I will speak quietly because I don’t want to tempt fate (this time last year we were knee-deep in snow) but I think spring may have sprung.
I found myself yesterday at 9am fully kitted out in wellies and gardening gloves, wrestling with tools in the greenhouse, ready for action!
The first full day of gardening is glorious. I didn’t know it was going to be a full day of gardening. I though I would have a little potter, to see what was doing, and before I knew it, I was edging the lawn, pulling out weeds, moving plants around…oh, it was heavenly!
This is how it started. I took a little wander along my bright border. It is looking like this:
Not very bright yet, I know, but give it time. At the moment, it is mainly primroses and pulmonaria, with the odd patch of crocuses, unfurling tulips and hyacinths, and sprigs of hemerocallis.
Here’s a primrose, Primula vulgaris:
You might just be able to spot a dark hellebore in the background. I said last week in The Inner Circle that I only had one hellebore. It turns out I don’t. I thought that this one had been swallowed by the thuggish euphorbia I had to eject from the bright border last autumn. My dark hellebore is now on the road to recovery!
I love the dark tones of this hellebore, both in its foliage and flower.
If I tip it up, you can see its inner beauty. The shadows of the squiggly anthers give me particular delight.
But I can’t stand about flower-gazing for long! There is work to be done!
Edging the lawn is not my favourite garden job. I don’t like anything that involves keeping to a straight line. I am a wobbly sort of gardener.
I could have got out some pegs and a line to keep this edge straight, but where is the fun in that?
I take off about an inch of lawn, because the grass is constantly snuggling in closer to the border and would take over, if given half a chance.
Edging the border now will make my life easier later on. Having a nice deep cliff-edge will mean that I can just skip along with the edging shears a couple of times in the summer. If you don’t have a nice deep cliff-edge, this is tedious and boring, as you’re constantly having to angle your shears, and you miss sprigs of grass.
Edging the border inevitably leads to a bit of weeding. As you lift the turf you have sliced through, you find sneaky little dandelions crouching in and amongst the tufts of grass you are removing. Edging the border also leads to picking up fallen leaves, and perhaps tidying last year’s growth from perennials.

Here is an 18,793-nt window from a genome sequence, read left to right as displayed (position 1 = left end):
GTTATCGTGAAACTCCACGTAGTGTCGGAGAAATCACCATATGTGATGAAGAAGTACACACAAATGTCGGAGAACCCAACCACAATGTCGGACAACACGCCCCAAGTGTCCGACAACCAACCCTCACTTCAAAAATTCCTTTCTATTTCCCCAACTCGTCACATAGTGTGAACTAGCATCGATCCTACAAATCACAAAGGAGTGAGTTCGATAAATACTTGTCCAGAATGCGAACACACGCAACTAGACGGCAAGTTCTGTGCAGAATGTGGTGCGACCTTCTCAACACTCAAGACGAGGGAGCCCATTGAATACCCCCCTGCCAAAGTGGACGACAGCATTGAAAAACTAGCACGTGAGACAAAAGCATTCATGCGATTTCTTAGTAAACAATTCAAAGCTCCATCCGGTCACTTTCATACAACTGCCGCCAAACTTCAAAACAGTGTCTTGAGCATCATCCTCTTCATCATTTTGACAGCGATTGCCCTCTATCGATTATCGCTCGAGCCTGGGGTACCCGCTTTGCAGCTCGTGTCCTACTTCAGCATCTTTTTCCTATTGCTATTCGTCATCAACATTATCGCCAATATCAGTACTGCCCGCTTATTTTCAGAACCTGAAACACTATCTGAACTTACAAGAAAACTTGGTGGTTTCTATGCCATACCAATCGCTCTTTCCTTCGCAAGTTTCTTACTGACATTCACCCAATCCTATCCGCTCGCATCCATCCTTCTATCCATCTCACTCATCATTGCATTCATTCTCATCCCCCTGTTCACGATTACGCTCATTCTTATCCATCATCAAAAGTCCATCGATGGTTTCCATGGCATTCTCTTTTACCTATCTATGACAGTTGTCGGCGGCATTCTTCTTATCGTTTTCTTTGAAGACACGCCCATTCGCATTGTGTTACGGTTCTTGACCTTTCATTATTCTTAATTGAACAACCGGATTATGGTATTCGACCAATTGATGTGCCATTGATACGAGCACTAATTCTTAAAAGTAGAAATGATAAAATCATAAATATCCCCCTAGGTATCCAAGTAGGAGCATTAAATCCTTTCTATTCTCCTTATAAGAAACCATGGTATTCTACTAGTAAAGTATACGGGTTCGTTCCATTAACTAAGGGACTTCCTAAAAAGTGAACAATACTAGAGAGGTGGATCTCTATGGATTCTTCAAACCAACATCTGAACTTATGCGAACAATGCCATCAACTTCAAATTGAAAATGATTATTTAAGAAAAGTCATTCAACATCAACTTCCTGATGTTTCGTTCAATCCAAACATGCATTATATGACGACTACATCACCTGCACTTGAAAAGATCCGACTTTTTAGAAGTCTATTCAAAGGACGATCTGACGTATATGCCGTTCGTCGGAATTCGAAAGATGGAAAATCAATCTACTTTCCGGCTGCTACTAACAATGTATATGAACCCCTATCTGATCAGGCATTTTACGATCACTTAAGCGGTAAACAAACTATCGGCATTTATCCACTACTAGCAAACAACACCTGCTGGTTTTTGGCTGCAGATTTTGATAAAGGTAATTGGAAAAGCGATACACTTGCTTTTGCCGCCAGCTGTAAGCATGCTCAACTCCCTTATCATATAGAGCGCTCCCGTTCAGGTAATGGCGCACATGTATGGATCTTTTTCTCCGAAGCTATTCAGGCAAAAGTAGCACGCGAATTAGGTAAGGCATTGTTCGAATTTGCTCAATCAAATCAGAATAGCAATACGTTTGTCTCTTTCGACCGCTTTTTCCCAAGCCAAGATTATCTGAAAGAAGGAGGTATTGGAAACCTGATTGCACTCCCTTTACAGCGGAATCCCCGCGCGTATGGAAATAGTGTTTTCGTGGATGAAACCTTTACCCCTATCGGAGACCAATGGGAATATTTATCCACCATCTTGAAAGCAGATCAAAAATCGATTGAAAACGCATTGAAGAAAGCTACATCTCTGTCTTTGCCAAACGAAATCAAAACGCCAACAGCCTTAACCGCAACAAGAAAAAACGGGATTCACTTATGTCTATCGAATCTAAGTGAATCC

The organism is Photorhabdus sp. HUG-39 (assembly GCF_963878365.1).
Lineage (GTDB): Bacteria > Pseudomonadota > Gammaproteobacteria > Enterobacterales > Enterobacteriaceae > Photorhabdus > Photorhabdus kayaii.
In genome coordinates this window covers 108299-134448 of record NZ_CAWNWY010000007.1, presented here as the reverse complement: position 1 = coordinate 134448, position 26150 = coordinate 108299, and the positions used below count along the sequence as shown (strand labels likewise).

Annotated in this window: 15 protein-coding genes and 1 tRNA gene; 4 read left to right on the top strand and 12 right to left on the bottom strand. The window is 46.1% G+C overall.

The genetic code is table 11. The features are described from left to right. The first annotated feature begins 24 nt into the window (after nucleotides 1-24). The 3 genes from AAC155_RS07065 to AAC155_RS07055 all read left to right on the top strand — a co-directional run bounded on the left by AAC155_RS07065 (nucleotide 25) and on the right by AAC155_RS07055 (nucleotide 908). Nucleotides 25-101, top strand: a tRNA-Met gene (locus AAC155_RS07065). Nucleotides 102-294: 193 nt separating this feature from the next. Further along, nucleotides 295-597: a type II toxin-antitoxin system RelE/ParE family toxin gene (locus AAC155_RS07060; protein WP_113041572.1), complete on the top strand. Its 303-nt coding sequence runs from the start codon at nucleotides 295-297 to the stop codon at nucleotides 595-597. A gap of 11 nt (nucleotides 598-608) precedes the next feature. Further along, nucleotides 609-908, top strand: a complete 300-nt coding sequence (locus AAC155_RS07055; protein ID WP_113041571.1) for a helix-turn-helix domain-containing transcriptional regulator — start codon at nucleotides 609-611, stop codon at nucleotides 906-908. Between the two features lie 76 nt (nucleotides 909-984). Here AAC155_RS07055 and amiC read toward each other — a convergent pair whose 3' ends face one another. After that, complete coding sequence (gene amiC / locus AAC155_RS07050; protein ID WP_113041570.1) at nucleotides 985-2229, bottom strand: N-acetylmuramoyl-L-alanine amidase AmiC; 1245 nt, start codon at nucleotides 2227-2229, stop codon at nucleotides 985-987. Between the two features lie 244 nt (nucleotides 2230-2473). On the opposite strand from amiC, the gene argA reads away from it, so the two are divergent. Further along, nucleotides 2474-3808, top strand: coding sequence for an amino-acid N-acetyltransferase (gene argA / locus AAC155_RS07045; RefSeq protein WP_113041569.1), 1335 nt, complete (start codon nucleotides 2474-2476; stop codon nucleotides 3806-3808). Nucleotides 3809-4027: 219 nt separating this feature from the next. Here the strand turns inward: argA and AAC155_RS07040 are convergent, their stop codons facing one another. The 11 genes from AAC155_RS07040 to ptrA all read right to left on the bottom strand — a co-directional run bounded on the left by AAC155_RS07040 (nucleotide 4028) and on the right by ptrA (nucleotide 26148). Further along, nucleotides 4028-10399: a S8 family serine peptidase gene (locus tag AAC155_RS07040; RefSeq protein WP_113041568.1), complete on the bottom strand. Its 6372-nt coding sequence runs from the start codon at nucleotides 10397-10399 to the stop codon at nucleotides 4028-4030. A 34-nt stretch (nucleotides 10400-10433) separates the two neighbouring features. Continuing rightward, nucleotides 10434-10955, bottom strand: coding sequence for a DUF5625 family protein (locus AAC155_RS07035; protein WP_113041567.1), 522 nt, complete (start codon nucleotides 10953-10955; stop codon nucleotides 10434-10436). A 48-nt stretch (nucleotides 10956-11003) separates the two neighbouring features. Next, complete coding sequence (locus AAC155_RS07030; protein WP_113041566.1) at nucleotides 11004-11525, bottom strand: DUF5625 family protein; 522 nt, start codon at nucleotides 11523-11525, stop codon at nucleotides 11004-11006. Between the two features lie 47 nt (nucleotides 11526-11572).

Pulling the dead growth from hardy geraniums is one of those delicious sensory pleasures. The dead stems come away easily, with a little ‘pop pop pop’, revealing a lovely pink nest of new growth coming through.
This is death-trap corner. In June it is a wonderland of foxgloves. But now, at the end of February, it is a pit for grass, moss and nettles to infest. This is the heaviest clay in my garden. I grow foxgloves in it because they self-seed readily, and will eventually fill in the gaps so that it is more difficult for weeds to squeeze in.
You can feel the energy of plants right now. They are bursting with the desire to just grow. At the centre of this foxglove there is a powerhouse of foliage and flower buds. It can’t wait to unleash its energy.
I love weeding. It allows me to get down close to the tiny little wonders that are going on at ankle level. Like these blue hyacinths, just starting to colour up.
I get to be amongst the buzzing of bumblebees and the birdsong. Today there was the regular percussion of a woodpecker joining in. This is one of my favourite sounds in spring time.
The queen of the bright border right now is Pulmonaria.
Only a week ago, the whole clump looked like this closed bud. It looks like the outbreak of something nasty.
The buds start to open. The plant is transformed! It is prettiness itself. The individual flowers are pink at first, but lighten to violet-blue. It has gone from ‘ew’ to ‘ah’.
This is another spurge, Euphorbia amygdaloides ‘Purpurea’. In a few weeks, this will have lime-green inflorescences held above the beetroot foliage.
There are signs that this too is starting to spread: it has popped up near a few of its neighbours. I will keep a close eye.
This is another reason to get down to it now: you can see what’s coming through. What you need to keep an eye on, what is coming next. It will happen so quickly over the next month. The garden is unfurling, unleashing its incredible energy.
It was a joy to be in the garden all day. I had to keep popping indoors for refreshment, being unused to constant activity. I eat like a horse when I am gardening.
I am energised. I am alive. Spring has sprung.
‘The Mindful Gardener’ can’t wait to share the joys of spring. If you would like to receive an email notification when I publish a post, you can click on the ‘follow’ button at the bottom of this page. Your email address is stored securely and you will not receive any spam.
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